Hats in general are a strong category at gardens, where visitors may come unprepared for the sun. That’s why Kester also carries name dropped, embroidered baseball caps. “If people come to tour and didn’t bring a hat, they often feel like they need one,” Kester explained.
Lotusland does carry T-shirts and sweatshirts, displaying apparel in its own section. Scarves hang from wall hooks, while hats are perched on an antique iron rack. Kester favors themed displays, color coordinating apparel and accessories around artwork. “Everything is very tied together, bringing our garden from outside inside the store,” said Kester.
Anything with flamingos is a hit at the Flamingo Gardens Botanical Gardens and Everglades Wildlife Sanctuary in Davie, Fla. Store Manager Margaret Alicea stocks T-shirts name-dropped with the gardens for both kids and adults, and youth styles featuring Florida alligators and macaus are also popular. “This is a wonderful attraction for kids, and we cater to families,” Alicia said.
Hats of all kinds are popular at Flamingo Gardens, where baseball caps are a top item for both adults and children. Last summer, the gift shop ordered sun hats and fedoras, “and those sold very well,” said Alicea. “We have a lot of strong sun here. And it’s Florida, so people go to the beach a lot.” For the same reason, swimwear for kids is another strong category.

Art-themed floral apparel and accessory gifts at The Bayard Cutting Arboretum Horticultural Society’s store. Elegant items shoppers won’t find elsewhere sell for the shop.

At the 1,200-square-foot store, Alicea uses four-way fixtures to display her brightly colored merchandise. Alongside shirts and hats, there are flamingo scarves, flamingo plush and all manner of flamingo trinkets — thanks to the store’s buyer, who scours the internet for fun new items.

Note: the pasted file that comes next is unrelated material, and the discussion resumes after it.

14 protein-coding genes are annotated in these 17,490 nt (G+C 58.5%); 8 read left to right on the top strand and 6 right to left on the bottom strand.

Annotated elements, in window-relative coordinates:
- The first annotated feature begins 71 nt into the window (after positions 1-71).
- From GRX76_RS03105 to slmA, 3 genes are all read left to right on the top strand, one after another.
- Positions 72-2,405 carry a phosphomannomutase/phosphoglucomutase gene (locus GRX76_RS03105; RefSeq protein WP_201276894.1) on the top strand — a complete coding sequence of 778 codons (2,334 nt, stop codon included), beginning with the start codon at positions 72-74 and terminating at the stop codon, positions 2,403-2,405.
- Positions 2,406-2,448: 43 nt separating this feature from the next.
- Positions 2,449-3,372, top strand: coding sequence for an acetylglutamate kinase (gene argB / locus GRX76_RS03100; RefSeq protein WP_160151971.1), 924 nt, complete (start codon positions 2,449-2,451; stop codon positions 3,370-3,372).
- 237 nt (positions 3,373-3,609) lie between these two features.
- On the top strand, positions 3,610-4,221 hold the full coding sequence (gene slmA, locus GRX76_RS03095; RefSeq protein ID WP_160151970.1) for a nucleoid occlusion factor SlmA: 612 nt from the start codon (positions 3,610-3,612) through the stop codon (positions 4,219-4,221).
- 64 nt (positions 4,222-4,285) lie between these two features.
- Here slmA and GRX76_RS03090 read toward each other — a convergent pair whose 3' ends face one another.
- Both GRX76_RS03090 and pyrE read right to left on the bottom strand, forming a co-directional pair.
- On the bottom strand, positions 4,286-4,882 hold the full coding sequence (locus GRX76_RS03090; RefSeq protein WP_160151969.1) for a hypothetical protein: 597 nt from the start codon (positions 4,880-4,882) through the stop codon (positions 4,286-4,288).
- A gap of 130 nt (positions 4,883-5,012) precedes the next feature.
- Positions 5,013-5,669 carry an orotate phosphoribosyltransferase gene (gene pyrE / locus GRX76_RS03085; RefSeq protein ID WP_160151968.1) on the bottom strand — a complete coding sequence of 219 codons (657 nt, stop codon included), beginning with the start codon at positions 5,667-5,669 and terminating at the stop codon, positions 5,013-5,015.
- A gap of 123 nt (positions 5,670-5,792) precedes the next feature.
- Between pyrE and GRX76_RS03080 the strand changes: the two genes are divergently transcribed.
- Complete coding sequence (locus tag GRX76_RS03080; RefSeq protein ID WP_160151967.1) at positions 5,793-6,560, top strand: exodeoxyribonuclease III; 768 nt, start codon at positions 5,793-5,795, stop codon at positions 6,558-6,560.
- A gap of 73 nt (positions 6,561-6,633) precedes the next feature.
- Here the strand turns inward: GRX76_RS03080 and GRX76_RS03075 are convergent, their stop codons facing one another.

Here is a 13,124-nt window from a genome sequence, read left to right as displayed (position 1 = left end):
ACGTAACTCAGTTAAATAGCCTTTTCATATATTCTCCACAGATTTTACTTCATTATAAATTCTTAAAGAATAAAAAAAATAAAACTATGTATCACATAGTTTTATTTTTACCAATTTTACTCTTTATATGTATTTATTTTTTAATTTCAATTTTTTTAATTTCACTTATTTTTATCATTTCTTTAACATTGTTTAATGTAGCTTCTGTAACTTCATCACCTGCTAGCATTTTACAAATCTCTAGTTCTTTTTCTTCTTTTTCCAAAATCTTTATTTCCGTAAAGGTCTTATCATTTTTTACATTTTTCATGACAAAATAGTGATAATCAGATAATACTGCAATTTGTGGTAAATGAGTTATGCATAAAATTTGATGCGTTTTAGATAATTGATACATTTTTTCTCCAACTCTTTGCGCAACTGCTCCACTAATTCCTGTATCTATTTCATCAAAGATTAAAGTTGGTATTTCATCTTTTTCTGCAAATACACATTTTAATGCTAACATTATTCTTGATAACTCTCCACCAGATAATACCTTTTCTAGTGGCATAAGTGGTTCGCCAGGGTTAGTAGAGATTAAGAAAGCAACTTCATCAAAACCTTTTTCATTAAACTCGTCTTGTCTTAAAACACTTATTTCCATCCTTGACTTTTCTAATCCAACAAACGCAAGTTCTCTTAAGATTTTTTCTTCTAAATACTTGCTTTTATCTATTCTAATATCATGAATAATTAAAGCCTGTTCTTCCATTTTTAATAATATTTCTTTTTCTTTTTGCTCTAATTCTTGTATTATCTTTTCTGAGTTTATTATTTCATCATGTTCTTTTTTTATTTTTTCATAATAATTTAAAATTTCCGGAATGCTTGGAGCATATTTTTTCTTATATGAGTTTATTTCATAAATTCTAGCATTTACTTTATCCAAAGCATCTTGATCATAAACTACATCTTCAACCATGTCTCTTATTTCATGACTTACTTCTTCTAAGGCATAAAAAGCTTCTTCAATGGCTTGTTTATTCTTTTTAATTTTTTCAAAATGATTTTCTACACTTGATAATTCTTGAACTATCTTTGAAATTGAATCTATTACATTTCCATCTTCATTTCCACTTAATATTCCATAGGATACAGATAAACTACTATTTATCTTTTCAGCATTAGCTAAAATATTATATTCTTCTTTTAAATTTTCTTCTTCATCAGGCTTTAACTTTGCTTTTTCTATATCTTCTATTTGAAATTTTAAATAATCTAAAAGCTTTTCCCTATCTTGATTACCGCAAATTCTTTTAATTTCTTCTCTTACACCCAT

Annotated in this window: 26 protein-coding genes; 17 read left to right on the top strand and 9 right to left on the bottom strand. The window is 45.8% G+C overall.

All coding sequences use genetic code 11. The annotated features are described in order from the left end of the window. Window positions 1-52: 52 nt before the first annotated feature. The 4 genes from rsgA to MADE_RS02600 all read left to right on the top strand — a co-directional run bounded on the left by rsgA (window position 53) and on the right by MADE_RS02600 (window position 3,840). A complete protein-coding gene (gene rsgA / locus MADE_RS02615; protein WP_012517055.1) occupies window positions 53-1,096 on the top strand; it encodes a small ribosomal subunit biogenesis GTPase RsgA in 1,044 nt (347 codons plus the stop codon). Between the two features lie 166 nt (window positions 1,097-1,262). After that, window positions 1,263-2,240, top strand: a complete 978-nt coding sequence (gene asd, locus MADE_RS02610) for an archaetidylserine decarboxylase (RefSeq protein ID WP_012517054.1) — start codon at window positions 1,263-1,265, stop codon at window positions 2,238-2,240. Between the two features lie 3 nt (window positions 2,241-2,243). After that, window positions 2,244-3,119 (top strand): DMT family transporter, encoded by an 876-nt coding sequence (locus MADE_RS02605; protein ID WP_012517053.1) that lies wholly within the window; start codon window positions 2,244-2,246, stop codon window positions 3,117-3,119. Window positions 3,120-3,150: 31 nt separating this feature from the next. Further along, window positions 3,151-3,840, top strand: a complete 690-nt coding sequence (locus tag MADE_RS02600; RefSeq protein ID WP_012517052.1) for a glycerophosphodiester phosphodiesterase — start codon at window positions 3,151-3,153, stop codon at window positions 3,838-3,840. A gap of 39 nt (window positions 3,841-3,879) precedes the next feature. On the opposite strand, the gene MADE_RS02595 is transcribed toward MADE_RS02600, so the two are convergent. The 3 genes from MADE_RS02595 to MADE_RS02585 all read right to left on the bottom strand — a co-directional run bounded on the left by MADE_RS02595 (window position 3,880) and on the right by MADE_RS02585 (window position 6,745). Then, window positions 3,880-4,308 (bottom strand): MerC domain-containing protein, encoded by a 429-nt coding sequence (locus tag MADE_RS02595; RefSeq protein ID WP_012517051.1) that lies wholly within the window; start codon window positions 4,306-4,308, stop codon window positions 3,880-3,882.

With less than 1,000 square feet to work with, Gift Shop Buyer Felice Robertson relies on endcaps and shelving to display turtle-themed tees and trinkets at Tybee Island Marine Science Center. “It’s challenging, because there’s no room for a four-way,” she said.
Best-sellers include Fahlo brand turtle “tracking” bracelets, whose purchases support turtle conservation and come with an app to follow a particular critter. The bracelets have proven so popular that Robertson has also started carrying Fahlo’s shark bracelet. 
Anything bearing the Tybee Island logo sells well, especially kids’ T-shirts featuring turtles and other marine themes. Robertson hopes to stock more hats as the season goes on, along with accessories aimed at the smaller budgets of scouting and school groups. “Everything’s doing well right now,” the manager reflected. “Sales have really picked up.”
The supply chain has made stocking inventory difficult, but “we’re learning to adapt,” Robertson added. She is looking forward to a July trade show in Atlanta — her first time attending since the pandemic — and a Myrtle Beach expo in December. Googling vendors and researching suggestions online can yield interesting merchandise, “but there’s something about touching an item, seeing it in person,” Robertson explained. “I’ve been buying for nearly 30 years, and that’s still important.” ❖